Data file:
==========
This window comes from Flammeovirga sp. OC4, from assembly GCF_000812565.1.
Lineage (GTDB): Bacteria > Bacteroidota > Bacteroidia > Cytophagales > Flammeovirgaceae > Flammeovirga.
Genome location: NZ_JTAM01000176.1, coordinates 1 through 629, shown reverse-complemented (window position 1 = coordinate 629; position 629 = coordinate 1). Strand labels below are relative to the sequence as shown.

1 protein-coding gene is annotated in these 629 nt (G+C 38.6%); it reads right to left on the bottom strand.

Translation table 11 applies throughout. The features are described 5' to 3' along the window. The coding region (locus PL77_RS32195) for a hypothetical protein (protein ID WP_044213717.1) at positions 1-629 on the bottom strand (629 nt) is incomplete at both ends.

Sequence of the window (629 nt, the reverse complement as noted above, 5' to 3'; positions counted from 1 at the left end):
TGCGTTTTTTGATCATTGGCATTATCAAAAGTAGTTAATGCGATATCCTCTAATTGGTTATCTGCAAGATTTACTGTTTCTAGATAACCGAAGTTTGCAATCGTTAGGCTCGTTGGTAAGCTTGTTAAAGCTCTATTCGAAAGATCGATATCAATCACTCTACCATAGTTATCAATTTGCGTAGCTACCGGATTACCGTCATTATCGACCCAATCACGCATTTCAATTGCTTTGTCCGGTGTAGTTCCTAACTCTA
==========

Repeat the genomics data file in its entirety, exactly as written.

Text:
This window comes from Flammeovirga sp. OC4, from assembly GCF_000812565.1.
Lineage (GTDB): Bacteria > Bacteroidota > Bacteroidia > Cytophagales > Flammeovirgaceae > Flammeovirga.
Genome location: NZ_JTAM01000176.1, coordinates 1 through 629, shown reverse-complemented (window position 1 = coordinate 629; position 629 = coordinate 1). Strand labels below are relative to the sequence as shown.

1 protein-coding gene is annotated in these 629 nt (G+C 38.6%); it reads right to left on the bottom strand.

Translation table 11 applies throughout. The features are described 5' to 3' along the window. The coding region (locus PL77_RS32195) for a hypothetical protein (protein ID WP_044213717.1) at positions 1-629 on the bottom strand (629 nt) is incomplete at both ends.

Sequence of the window (629 nt, the reverse complement as noted above, 5' to 3'; positions counted from 1 at the left end):
TGCGTTTTTTGATCATTGGCATTATCAAAAGTAGTTAATGCGATATCCTCTAATTGGTTATCTGCAAGATTTACTGTTTCTAGATAACCGAAGTTTGCAATCGTTAGGCTCGTTGGTAAGCTTGTTAAAGCTCTATTCGAAAGATCGATATCAATCACTCTACCATAGTTATCAATTTGCGTAGCTACCGGATTACCGTCATTATCGACCCAATCACGCATTTCAATTGCTTTGTCCGGTGTAGTTCCTAACTCTA